Trash is a symbol of our time. What we do with it says a lot about our way of consuming and our well-being - and about social inequalities, since the rich on this planet use many more goods than the poor and produce much more garbage.
But what some throw away ensures the survival of others. Documentary filmmakers Naomi Phillips and Thomas Hasel meet people who live with and from garbage. Godwin Ochieng, 28, lives in Dandora, a suburb of the Kenyan capital Nairobi, home to one of the largest landfills in Africa.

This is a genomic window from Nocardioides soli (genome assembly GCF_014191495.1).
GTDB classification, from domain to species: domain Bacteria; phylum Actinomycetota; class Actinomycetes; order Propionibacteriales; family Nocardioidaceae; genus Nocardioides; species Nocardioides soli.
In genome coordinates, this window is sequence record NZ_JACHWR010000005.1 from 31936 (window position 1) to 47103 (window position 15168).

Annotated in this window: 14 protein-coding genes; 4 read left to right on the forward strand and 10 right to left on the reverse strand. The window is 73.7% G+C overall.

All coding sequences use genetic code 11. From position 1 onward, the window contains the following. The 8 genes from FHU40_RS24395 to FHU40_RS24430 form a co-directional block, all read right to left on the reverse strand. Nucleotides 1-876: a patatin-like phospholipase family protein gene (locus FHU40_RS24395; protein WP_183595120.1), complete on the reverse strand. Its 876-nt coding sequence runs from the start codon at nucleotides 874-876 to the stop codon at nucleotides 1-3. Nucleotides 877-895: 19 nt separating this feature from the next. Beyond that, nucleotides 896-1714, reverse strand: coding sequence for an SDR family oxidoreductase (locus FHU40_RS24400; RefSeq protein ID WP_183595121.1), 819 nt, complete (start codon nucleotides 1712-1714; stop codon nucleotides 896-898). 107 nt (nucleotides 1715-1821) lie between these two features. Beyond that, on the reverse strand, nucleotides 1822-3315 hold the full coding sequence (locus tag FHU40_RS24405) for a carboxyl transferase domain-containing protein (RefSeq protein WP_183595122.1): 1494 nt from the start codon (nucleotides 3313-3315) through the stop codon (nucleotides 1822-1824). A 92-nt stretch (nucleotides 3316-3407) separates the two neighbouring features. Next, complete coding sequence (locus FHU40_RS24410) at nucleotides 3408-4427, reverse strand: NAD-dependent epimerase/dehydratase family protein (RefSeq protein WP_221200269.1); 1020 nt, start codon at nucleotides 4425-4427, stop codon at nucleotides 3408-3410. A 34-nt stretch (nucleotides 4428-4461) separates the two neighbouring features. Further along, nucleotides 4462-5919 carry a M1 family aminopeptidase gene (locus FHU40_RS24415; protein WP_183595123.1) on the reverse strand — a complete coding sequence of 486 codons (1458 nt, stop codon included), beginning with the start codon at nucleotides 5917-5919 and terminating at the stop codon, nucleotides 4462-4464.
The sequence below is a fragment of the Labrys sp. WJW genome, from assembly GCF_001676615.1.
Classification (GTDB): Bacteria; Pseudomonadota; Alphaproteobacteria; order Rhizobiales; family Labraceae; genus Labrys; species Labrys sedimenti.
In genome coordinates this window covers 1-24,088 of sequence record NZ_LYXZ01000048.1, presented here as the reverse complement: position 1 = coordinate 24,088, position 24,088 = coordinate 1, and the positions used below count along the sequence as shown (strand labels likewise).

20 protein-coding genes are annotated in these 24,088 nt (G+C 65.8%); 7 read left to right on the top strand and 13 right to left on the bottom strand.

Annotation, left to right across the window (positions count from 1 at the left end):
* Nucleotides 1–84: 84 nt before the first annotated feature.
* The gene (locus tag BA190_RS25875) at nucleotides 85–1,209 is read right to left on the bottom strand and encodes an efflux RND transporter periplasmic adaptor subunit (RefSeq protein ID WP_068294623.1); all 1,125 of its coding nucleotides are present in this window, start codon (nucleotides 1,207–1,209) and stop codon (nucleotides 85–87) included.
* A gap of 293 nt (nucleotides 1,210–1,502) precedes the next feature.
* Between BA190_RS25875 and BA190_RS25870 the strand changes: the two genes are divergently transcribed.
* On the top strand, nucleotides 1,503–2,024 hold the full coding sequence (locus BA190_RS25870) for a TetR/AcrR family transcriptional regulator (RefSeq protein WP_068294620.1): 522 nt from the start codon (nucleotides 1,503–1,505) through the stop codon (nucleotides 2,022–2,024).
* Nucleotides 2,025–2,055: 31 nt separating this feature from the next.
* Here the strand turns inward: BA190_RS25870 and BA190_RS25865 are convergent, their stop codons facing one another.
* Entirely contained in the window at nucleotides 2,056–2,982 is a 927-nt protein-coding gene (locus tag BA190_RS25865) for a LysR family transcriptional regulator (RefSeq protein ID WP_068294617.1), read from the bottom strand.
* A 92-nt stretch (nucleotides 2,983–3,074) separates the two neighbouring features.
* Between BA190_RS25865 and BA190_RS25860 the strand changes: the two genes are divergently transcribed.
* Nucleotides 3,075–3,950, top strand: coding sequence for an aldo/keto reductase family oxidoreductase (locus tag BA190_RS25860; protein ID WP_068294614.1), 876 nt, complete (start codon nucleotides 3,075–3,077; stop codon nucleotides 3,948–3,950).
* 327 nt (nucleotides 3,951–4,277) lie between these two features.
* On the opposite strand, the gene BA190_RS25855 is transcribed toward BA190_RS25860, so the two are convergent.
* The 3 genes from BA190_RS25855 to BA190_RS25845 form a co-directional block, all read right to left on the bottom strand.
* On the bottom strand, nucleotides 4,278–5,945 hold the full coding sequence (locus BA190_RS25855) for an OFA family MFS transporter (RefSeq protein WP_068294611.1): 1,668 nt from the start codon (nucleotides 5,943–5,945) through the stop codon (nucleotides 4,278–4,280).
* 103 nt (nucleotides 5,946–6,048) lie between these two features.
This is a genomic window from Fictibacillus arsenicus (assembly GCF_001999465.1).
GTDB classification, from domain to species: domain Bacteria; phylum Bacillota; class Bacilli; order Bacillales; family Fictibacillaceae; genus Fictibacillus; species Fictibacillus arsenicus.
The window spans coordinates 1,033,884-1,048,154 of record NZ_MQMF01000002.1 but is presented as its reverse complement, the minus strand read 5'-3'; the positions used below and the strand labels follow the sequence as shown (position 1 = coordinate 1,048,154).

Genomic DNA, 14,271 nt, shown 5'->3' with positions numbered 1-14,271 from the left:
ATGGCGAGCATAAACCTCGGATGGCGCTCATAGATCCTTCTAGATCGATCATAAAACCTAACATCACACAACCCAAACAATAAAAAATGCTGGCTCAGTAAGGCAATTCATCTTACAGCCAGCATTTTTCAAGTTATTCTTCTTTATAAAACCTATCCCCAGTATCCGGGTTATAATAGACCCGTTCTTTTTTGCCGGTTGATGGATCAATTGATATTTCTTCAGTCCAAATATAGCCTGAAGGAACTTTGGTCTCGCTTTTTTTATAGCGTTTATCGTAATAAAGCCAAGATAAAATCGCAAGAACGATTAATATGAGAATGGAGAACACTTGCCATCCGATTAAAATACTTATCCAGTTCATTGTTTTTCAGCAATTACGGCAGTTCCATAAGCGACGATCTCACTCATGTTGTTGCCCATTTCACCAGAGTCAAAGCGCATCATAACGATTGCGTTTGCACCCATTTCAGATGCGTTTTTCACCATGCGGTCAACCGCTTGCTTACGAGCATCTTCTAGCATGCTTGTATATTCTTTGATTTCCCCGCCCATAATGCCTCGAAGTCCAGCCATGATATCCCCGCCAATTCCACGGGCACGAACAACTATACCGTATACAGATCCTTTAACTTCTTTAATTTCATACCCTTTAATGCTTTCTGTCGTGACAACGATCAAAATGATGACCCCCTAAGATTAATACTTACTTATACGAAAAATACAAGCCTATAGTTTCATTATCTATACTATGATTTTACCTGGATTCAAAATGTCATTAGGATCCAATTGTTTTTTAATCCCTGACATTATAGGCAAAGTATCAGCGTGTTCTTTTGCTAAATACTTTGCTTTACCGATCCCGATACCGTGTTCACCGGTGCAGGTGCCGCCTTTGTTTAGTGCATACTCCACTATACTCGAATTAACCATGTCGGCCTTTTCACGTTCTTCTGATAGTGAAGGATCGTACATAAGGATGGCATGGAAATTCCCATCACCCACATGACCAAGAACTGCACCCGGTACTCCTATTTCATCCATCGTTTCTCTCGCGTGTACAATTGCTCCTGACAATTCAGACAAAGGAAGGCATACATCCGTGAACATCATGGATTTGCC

Every day he and many other people rummage through the stinking mountain of garbage that trucks bring in from wealthy neighborhoods. He looks for something profitable with which to ensure his livelihood and that of his small family. 12,000 kilometers away, in New York, one of the wealthiest and most expensive cities in the world, Pierre Simmons searches garbage cans for cans that he can sell to recycling companies. Both live in countries where the distance between rich and poor is abysmal. But also the social gap between the two countries, the United States and Kenya, is huge.
Economists Lucas Chancel and Kate Raworth warn of the consequences of a huge imbalance at both the national and international level. At stake is nothing less than our value system, our concept of democracy and, finally, our economy as well.